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One highly opinionated feminist YA nerd's twisted, snarky and informative journey through the genre's perils, pitfalls and sparkles.

Review: "The Day Before" by Lisa Schroeder.

“The Day Before”

Author: Lisa Schroeder

Publisher: Simon Pulse.

Pages: 320.

Synopsis (taken from GoodReads): Amber’s life is spinning out of control. All she wants is to turn up the volume on her iPod until all of the demands of family and friends fade away. So she sneaks off to the beach to spend a day by herself.

Then Amber meets Cade. Their attraction is instant, and Amber can tell he’s also looking for an escape. Together they decide to share a perfect day: no pasts, no fears, no regrets.

The more time that Amber spends with Cade, the more she’s drawn to him. And the more she’s troubled by his darkness. Because Cade’s not just living in the now—he’s living each moment like it’s his last.

Cover impressions: I have never read a YA book written in verse before so this was a first for me. I tend to be biased towards prose and drama in my English lit studies as well but I thought it would be interesting to give this one a go to see if the choice of medium would be suitable to tell a story and how affecting it would be.

To be completely honest, I didn’t really connect to this book. The choice of verse to tell Amber’s story wasn’t completely successful in my opinion, although there are a few moments where the poetry is very effective and well done. Many times it felt like fancily rearranged sentences rather than carefully composed poetry. I can understand the choice of medium for capturing emotions rather than events but there were times where it just felt awkward, such as Amber discussing her favourite musician, Pink, and the movie guessing game she forms with Cade. The frequent shifts from verse to letter form to reveal more of Amber’s situation felt clumsy and shoved in at the last moment.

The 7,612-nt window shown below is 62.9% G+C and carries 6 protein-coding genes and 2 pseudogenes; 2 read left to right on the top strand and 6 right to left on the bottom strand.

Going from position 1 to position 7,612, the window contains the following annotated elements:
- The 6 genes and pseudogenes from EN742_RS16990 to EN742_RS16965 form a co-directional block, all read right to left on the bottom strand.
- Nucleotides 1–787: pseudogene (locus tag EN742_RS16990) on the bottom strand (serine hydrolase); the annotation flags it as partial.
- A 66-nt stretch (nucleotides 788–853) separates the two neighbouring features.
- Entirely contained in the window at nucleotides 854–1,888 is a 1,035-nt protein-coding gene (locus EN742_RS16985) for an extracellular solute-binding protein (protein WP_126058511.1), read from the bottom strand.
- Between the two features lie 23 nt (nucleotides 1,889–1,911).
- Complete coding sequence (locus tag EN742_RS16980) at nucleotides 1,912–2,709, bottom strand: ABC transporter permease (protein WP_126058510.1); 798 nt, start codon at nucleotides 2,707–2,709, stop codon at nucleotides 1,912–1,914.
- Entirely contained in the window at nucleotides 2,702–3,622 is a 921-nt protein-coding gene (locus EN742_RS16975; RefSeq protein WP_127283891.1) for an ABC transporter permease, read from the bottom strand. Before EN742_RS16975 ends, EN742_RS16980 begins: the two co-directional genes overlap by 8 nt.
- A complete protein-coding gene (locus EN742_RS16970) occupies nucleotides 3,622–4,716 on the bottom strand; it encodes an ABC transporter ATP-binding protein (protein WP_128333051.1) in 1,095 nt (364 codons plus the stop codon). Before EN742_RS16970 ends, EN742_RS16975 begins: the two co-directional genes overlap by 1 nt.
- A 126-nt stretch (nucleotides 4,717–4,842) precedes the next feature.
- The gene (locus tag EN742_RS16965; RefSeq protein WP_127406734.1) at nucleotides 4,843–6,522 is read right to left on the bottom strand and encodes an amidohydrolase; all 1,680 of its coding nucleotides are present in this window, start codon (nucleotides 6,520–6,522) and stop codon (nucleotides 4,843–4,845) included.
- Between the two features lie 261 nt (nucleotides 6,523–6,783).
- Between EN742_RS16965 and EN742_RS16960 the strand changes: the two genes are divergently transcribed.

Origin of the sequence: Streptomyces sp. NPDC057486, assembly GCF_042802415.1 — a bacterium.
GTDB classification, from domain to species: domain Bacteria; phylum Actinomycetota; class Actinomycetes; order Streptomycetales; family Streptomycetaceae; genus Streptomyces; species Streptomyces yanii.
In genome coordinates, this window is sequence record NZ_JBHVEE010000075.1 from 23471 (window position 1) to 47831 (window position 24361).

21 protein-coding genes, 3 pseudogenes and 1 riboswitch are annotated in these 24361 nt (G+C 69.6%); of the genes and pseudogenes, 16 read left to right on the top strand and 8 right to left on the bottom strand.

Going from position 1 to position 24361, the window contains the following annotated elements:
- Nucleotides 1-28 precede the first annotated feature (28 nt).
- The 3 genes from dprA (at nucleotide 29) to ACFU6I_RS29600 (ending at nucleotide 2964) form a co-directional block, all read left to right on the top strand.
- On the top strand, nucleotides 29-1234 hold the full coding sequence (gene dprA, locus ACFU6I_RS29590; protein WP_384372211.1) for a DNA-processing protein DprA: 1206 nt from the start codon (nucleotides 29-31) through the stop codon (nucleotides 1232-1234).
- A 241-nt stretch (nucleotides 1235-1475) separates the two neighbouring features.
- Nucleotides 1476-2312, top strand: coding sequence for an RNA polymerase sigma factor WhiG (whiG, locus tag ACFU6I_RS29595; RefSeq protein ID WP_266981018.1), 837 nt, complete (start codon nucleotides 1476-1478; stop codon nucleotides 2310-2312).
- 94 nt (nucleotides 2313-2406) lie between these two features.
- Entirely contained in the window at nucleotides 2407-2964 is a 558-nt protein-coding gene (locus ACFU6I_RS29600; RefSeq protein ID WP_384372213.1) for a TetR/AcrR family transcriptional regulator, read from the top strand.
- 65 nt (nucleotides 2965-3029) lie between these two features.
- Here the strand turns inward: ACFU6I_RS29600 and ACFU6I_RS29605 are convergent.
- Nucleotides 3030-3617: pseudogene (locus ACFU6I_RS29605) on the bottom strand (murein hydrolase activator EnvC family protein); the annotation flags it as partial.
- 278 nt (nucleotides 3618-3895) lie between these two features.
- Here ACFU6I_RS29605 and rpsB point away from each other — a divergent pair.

Amber’s situation is one that’s easy to sympathise with and her emotions are understandable, but no literary medium can make me interested in an instant love story with next to no development or even interaction. At one point Amber compares her and Cade’s situation to that of the wonderful movie “Before Sunrise” and it did feel as if “The Day Before” was aiming to be a poetic teenage version of that wonderful film. However, that film’s strength lay in the witty and very moving interactions between Ethan Hawke and Julie Deply to the point where even this romantic cynic was caught up in their fleeting love, something which just isn’t present in “The Day Before.” Amber is immediately taken with him and they barely speak to each other; when they do talk it’s over mundane things that have no real bearings on them as people. As such, their instant perfect connection never felt authentic and I was never emotionally invested in them as a couple.

I think one’s development of this novel will lie in how much one enjoys verse novels, but for me, this novel just didn’t click. “The Day Before” occasionally succeeds in capturing the complex emotions of its conflicted protagonist, but on the whole it felt underdeveloped and rushed, trying to live up to “Before Sunrise” (which I highly recommend). But while “Before Sunrise” made me believe two strangers could make a genuine connection over the course of one day, “The Day Before” did not. I’m definitely interested in reading more verse YA though; I want to see the medium truly rise to its potential.


“The Day Before” will be released in USA on June 28th. I received my ARC from Simon & Schuster’s Galley Grab program.

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